In some areas of Winnipeg, the lead level is still above acceptable levels.
City authorities say that it is necessary to continue conducting air and garden soil tests.
More than 100 tests of various soil samples were conducted in the fall. On Thursday, the results of these studies were publicly announced.
The results of 2018 were compared with the 2007–2008 report. A new study showed that in Weston School's sports field and North Point Douglas the level of lead still significantly exceeds the norm, as it was 10 years ago. However, soil taken in some other areas of the city showed that there are locations where lead levels have decreased over the years.
In the soil located near the elementary school 21 samples were taken. The Canadian Council of Ministers of the Environment announced 140 mg/kg as the acceptable level. However, 17 of 21 taken samples showed exceeding the norm. Their indicators are 219 mg/kg.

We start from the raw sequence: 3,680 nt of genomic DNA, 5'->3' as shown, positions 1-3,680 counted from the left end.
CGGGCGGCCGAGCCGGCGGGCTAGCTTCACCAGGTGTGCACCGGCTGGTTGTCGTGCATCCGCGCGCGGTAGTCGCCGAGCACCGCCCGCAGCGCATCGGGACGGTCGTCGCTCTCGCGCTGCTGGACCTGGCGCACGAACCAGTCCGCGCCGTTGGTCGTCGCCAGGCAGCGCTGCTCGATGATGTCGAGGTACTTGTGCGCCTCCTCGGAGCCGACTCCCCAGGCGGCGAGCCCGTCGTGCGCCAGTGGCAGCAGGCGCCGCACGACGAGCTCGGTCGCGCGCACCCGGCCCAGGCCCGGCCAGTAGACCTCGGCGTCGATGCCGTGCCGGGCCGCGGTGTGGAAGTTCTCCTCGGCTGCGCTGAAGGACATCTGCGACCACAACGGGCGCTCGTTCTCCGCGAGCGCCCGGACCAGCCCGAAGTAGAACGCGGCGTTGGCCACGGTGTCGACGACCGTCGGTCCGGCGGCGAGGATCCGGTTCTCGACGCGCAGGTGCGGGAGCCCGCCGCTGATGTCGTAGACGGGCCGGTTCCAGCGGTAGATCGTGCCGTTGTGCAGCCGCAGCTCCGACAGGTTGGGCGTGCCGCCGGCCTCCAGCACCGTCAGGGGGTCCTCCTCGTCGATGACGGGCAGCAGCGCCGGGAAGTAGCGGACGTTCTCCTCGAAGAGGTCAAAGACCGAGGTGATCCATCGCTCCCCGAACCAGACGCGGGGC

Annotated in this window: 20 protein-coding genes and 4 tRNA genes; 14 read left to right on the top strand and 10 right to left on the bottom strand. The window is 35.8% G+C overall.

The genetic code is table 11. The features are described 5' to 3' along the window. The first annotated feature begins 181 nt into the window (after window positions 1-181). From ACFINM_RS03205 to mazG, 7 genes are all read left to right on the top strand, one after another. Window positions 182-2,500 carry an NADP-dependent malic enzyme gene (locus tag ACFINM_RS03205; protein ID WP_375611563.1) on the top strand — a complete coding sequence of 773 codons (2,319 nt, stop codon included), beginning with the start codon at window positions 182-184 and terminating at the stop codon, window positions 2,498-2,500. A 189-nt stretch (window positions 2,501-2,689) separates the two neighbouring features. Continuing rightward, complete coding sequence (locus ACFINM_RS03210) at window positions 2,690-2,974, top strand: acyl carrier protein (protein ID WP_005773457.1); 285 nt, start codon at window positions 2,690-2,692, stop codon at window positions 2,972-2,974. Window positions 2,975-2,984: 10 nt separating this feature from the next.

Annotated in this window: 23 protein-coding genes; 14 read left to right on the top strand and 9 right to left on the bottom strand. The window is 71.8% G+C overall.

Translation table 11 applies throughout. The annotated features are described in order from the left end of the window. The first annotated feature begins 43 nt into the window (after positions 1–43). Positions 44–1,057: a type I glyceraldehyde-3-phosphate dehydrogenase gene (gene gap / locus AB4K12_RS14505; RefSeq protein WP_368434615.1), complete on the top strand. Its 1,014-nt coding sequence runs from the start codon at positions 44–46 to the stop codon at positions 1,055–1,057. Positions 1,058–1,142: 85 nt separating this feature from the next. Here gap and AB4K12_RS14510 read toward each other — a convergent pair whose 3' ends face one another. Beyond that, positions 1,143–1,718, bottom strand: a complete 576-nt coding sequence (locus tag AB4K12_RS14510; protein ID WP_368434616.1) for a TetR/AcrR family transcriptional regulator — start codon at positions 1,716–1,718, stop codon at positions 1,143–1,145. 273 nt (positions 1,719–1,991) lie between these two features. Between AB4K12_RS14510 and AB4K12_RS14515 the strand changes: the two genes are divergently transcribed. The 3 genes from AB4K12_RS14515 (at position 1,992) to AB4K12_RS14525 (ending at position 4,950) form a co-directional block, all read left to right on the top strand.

A full verification report will be made by mid-December. In addition to official data and statistics, it will provide general recommendations for reducing lead levels, tips for air monitoring in industrial areas, and for solving the situation in the elementary school.
City authorities will conduct an increased study of the industrial zone of the city. If air testing shows that the industrial zone is the reason for the pollution, then it should incur expenses for cleaning the city. Experts said that winter weather has a beneficial effect on the ecological situation in the city: the level of lead will not be increasing.
Residents of the city had a reasonable question: what should they do to save their family from lead exposure if they grow vegetables near their houses? The best way out of this situation is to have a raised garden and to wash all vegetables very properly before eating them.
Parents need to talk with their children and to tell them about the importance of washing hands after playing in the courtyard, in the park or on the playground.